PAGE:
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Policeman believes prayer led to lives saved

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In 2006, Federick Yap was a new Fairfax County Police officer working the graveyard shift and looking for a place to file a report. He decided to pull into the parking lot of St. Thomas à Becket Church in Reston. 

“I didn’t realize I was in front of the Virgin Mary statue (and) I didn’t put any strong emphasis on it because being Catholic, it was normal for me,” he said. “And then I don’t know how it started and why it started, but I just offered a short prayer to the Virgin Mary and made it a practice (before every shift).”

Yap believes Mary’s intercession helped him — along with other police officers and medical professionals — to save the lives of three women during his time on duty, as each save occurred after prayer. “She is the protector of women,” he said. 

Yap grew up in the Philippines and attended Catholic schools. He graduated from San Beda University in Manila, and moved to the United States in 1987. He got married and is the father of two children — a daughter in middle school and a son in college. The family attends All Saints Church in Manassas. For the past 12 years, he’s worked as a patrolman.

“I thought it was a calling,” said Yap. “It’s not only about traffic and criminal arrests. It's also about public service and helping people. At night, people will have a flat tire, run out of gas and we help them. For senior citizens, they cannot close windows and we don’t mind doing that. If a vehicle is in the middle of the road, we push all those cars.” Policemen and women are there during moments of inconvenience, but also during life and death situations. 

On a slow July night in 2011, Yap finished praying a rosary in front of St. Thomas Church when he got a call about a suicidal woman at Great Falls Park. As Yap and the other police officers approached her, she dove into the river. Wearing his uniform and a bulletproof vest, Yap and another officer followed her into the fast-moving water.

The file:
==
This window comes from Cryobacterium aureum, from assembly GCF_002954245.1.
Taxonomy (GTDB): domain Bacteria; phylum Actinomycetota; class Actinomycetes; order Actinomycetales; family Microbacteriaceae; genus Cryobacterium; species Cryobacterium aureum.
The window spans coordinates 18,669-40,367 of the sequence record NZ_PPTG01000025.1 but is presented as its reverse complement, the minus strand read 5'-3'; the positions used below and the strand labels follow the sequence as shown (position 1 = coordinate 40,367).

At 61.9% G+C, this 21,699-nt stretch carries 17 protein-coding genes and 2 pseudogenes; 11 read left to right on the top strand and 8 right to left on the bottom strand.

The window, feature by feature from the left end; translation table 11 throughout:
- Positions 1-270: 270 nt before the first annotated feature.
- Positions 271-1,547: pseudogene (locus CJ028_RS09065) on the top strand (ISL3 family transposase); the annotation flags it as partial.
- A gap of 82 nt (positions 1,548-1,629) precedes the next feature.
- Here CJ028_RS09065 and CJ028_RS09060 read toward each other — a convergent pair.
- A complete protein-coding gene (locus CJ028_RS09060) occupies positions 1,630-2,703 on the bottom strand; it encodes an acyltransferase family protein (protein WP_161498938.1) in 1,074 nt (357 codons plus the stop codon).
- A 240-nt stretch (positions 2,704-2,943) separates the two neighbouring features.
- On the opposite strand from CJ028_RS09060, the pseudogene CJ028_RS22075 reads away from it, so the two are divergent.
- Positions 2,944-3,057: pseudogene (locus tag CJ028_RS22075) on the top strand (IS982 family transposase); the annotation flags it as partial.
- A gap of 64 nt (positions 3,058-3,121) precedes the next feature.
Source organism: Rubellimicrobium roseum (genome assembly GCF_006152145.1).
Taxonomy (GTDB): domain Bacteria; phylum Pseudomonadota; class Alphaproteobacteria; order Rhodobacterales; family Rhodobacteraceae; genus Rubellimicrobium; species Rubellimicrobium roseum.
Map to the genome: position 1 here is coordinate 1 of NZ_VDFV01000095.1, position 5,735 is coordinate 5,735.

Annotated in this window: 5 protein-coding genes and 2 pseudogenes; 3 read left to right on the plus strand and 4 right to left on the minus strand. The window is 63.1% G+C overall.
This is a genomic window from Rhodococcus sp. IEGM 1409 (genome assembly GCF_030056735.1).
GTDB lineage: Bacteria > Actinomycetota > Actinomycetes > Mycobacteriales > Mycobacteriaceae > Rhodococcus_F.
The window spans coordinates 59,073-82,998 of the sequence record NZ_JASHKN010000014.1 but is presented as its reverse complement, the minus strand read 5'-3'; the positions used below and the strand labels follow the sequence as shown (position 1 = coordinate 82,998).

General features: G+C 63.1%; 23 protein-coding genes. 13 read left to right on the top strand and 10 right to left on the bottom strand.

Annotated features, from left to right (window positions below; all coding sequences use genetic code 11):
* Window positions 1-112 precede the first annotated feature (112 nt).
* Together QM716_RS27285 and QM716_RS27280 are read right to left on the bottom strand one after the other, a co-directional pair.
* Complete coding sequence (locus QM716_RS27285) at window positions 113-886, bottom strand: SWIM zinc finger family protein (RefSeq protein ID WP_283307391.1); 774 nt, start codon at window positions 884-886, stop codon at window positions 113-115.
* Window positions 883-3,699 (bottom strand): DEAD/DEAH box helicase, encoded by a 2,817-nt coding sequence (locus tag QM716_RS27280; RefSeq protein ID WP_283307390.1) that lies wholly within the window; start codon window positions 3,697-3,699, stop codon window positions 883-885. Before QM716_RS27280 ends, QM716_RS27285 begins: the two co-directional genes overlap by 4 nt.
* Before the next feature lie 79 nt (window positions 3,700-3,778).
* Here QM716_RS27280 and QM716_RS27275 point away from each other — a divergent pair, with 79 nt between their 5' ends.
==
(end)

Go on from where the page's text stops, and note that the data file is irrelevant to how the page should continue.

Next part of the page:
“It was extremely dark and foggy, and we had very poor visibility. At that part of the Potomac, the chance of survival is only 20 percent,” he said. Water rescue was not a part of his police training. Yet the two of them were able to drag the woman to the rocks. She survived and was taken to the hospital.  

Yap was grateful for everyone’s survival, “but I never thought about (the fact that) I came from the church,” he said. “It did not click yet.” 

On a spring night in 2015, Yap had finished his rosary at St. Thomas when he got a call about a woman who had been shot multiple times by her husband. His whole squad arrived at the scene and managed to remove the woman from her home. “I was with her from the sidewalk to the ambulance and all the way to the emergency room,” he said. 

Yap kept pressure on her wounds so she wouldn’t bleed out, not knowing which wound was most serious. “I honestly thought she would die. It was not a good moment,” he said. “I kept praying nonstop.” And she lived.

A few months later, he learned that the woman was friends with another police officer. So Yap asked the officer to give the woman the rosary he had used on the night she was shot. “I don’t care if she's religious or not, it's not my business, but I wanted to give it to her,” he said. “I think about her every day.”

As his Marian devotion grew, Yap overheard Father William B. Schardt, pastor of St. Thomas, say that the Mary statue needed to be refurbished. So he volunteered. “I had not done any artwork before, so I was scared to do it,” said Yap. But he enjoyed the process of sanding, priming and repainting the image. Since then, he’s restored two other statues of Mary. During the warmer months, he likes to put flowers in front of the statue where it all began. 

In May 2016, Yap received a call that a woman was in danger of hurting herself. When he and another officer arrived at her home, no one answered the door. Yap heard a car engine running in the garage, so they broke down the door, only to be met with thick carbon monoxide fumes. 

“There were two car engines running, a woman was unconscious and both of us were having problems breathing,” said Yap. “We opened the garage door to let the air in and I dragged her out of the car into the driveway and (started) CPR.” Eventually, the woman began breathing and moving, and today, she’s doing fine, he said. 

Three bars are pinned above the pocket on Yap’s police uniform, each awarded for his role in saving these women’s lives. He refers to each medal by the name of the woman. In his police bag are the rosaries he uses to pray when he gets a few quiet moments during long night shifts. 

“Rain or shine, hot and cold, I will see her. I believe she helps me make the best decision,” he said. “You don’t expect this to happen three times. For me, these are miracles.” 

© Arlington Catholic Herald 2018